Angry protesters demanded justice in the U.S. city of Louisville on Wednesday after charges were filed against only one policeman involved in the controversial fatal shooting of Breonna Taylor, the 26-year-old black woman whose name has become a rallying cry of the Black Lives Matter movement.
Detective Brett Hankison, who was fired in June, was charged by a grand jury with three counts of “wanton endangerment” over shots he fired into apartments adjoining Taylor’s home.
But neither Hankison nor the two other officers who fired the shots that killed Taylor were charged in direct connection with her death.
Thousands of demonstrators took to the streets of Louisville, the largest city in Kentucky, following the announcement, and Ben Crump, a lawyer for the Taylor family, condemned the grand jury decision as “outrageous and offensive.”
Police in riot gear were seen making several arrests. A state of emergency and a 9 p.m. curfew have been declared by the mayor of the city, which has a population of 600,000, with much of downtown closed to traffic. Some downtown business owners boarded up their shopfronts in anticipation of unrest sparked by the grand jury decision.
Taylor, an emergency room technician, was shot dead after three plainclothes policemen turned up at her door in the middle of the night to execute a search warrant.
Taylor’s boyfriend, who was in bed with her, grabbed a gun and exchanged fire with the officers. He later said he thought they were criminals.
The officers, who had not activated their body cameras as required, shot Taylor multiple times, killing her. A police sergeant was wounded.
The charges filed against Hankison are not for killing Taylor, but for the endangerment he caused by firing shots that passed through Taylor’s apartment walls into an adjouning apartment.
Under Kentucky law, a person commits wanton endangerment when he or she “wantonly engages in conduct which creates a substantial danger of death or serious physical injury to another person,” and does so “under circumstances manifesting extreme indifference to the value of human life.”
As the neighboring apartment’s three occupants were deemed by the grand jury at risk of being hit by stray bullets, three accounts of wanton endangerment were therefore charged against the former detective.
A pregnant woman, her husband and their five-year-old child, who were asleep, did not get hit by the 10 shots that Hankison fired at the time. None of those shots are known to have struck Taylor.
Kentucky Attorney-General Daniel Cameron said Hankison could face five years in prison for each count if convicted.
He said Hankison had not fired the fatal shots and the two other officers who opened fire had done so in self-defense.
“This is a tragedy,” Cameron said. “I know that not everyone will be satisfied with the charges reported today. Every person has an idea of what they think justice is.”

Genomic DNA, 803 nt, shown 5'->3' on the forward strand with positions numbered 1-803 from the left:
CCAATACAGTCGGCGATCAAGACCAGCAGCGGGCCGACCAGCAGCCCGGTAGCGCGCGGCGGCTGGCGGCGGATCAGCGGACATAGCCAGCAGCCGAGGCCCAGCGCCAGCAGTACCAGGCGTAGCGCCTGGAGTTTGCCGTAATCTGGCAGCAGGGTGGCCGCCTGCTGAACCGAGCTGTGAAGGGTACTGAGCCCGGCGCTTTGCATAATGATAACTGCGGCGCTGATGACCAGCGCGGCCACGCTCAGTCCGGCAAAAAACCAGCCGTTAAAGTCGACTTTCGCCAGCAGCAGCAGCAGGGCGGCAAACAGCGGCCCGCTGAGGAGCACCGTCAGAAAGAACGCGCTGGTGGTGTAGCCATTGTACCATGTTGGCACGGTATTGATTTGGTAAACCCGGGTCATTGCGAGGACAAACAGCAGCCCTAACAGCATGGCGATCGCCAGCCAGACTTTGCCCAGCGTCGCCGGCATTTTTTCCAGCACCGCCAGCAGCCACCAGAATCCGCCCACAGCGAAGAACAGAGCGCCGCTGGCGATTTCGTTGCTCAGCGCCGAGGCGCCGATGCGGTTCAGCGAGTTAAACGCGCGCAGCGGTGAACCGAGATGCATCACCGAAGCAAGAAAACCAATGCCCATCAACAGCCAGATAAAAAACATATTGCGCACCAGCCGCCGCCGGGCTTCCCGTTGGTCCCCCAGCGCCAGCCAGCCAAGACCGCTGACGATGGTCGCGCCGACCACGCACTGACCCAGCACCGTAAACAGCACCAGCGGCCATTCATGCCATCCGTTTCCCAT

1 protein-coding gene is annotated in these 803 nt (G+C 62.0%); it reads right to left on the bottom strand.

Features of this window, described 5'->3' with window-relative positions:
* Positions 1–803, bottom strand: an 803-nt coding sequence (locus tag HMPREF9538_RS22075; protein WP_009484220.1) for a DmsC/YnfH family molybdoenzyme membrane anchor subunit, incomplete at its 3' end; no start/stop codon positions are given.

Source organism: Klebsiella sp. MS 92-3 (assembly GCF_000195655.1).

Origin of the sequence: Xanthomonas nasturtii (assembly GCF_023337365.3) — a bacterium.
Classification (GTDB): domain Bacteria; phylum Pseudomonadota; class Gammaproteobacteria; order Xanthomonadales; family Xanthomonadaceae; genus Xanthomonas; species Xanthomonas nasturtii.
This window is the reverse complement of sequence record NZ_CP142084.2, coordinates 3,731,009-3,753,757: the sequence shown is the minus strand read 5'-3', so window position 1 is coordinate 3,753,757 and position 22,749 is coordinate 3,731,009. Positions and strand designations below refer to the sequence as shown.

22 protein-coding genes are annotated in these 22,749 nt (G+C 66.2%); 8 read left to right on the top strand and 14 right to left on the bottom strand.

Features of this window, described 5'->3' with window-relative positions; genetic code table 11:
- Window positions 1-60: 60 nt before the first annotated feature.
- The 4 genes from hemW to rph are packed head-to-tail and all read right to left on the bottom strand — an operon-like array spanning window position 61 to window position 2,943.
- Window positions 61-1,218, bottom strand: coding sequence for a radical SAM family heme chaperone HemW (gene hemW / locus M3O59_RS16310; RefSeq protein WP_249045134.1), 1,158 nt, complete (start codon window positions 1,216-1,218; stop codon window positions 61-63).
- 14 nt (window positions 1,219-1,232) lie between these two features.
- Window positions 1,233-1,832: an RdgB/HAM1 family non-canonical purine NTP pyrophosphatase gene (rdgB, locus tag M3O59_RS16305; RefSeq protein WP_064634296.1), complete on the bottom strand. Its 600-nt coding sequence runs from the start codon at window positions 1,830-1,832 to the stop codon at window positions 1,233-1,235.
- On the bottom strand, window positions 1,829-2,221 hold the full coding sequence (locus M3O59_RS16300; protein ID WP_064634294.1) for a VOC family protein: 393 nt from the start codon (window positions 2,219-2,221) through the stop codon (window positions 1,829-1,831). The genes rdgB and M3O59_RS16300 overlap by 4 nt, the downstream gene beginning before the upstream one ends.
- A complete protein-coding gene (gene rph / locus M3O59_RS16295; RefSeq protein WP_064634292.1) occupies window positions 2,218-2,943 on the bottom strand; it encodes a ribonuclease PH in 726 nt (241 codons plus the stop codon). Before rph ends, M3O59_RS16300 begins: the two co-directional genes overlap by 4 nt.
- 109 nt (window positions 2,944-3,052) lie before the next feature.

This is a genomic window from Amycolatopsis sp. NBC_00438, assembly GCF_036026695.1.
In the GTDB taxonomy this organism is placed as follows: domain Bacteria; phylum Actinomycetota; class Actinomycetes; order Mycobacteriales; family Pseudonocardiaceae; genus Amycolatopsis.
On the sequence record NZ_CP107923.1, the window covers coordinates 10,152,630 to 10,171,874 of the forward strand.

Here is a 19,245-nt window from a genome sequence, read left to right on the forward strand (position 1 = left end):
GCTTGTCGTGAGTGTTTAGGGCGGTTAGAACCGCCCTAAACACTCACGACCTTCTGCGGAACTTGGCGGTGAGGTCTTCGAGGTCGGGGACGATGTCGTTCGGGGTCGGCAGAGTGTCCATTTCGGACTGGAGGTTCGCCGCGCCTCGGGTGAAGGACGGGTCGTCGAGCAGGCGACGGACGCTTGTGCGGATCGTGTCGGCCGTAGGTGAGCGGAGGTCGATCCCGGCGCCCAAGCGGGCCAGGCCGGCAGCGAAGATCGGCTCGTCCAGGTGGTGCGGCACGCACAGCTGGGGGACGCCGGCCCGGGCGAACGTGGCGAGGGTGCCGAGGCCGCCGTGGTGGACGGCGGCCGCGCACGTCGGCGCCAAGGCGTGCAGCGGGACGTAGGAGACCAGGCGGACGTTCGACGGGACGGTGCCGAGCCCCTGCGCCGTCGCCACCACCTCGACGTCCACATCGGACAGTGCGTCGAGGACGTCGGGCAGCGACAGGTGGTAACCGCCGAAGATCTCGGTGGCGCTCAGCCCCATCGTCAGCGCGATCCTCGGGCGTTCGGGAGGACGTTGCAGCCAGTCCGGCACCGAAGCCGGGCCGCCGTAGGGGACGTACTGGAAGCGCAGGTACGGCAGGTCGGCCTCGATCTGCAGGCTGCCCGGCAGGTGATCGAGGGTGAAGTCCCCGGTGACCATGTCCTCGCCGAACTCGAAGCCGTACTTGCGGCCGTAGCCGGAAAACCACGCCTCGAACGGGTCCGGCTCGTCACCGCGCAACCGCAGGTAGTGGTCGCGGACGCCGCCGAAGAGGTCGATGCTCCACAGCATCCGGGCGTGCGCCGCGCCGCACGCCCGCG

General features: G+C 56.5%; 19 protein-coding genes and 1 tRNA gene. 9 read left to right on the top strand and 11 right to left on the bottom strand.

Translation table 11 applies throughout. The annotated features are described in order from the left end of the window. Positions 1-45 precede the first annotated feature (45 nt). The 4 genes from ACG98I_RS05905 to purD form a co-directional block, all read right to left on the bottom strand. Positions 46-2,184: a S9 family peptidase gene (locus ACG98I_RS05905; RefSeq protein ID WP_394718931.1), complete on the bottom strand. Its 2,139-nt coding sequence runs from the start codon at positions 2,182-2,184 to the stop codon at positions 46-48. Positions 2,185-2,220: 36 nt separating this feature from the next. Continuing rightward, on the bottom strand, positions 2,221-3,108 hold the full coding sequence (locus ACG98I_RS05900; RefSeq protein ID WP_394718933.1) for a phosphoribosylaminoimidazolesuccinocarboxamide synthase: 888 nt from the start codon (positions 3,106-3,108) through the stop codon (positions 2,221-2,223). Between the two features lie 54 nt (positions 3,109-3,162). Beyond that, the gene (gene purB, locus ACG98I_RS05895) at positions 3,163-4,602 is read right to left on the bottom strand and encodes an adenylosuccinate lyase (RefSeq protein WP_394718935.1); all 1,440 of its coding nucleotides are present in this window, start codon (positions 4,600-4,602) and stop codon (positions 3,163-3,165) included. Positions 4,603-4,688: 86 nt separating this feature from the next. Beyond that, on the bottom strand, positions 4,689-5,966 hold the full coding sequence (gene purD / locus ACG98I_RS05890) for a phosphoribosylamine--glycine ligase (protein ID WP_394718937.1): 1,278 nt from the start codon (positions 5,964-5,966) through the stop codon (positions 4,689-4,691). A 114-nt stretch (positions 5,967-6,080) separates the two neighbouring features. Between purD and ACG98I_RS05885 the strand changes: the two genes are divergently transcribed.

Crump, the Taylor family’s lawyer, expressed disappointment on behalf of the family.
“This is outrageous and offensive to Breonna Taylor’s memory,’ he said in a statement. “It’s yet another example of no accountability for the genocide of persons of color by white police officers.
“If Hankison’s behaviour constituted wanton endangerment of the people in the apartments next to hers, then it should also be considered wanton endangerment of Breonna,” Crump said. “In fact, it should have been ruled wanton murder.”
The American Civil Liberties Union (ACLU) condemned the grand jury charges as “not accountability and not close to justice.”
“This is the manifestation of what the millions of people who have taken to the streets to protest police violence already know: Modern policing and our criminal legal system are rotten to the core,” the ACLU said.
Cameron, the attorney general, also addressed reports that the police officers had executed a “no-knock” search warrant on Taylor’s home, bursting in without warning. “They did knock and announce,” he said. “That information was corroborated by another witness.”
“I understand as a Black man,” but acting on outrage “is no justice,” Cameron said.
U.S. Democratic nominee Joe Biden urged protesters to be peaceful and patient as they await the results of an ongoing federal investigation.
“My heart goes out to her mother… they (protests) should be peaceful. Do not sully her memory or her mother’s by engaging in any violence. It would be totally inappropriate for that to happen. She wouldn’t want it nor would her mother… I don’t know the details so I’m reluctant to comment,” Mr Biden said.
The city of Louisville settled a wrongful death suit with Taylor’s family for 12 million U.S. dollars last week, which reflected the public pressure and emotion surrounding her death. Taylor’s death came about two months before that of George Floyd, a black man who was killed by a white police officer in Minneapolis.
(With input from agencies)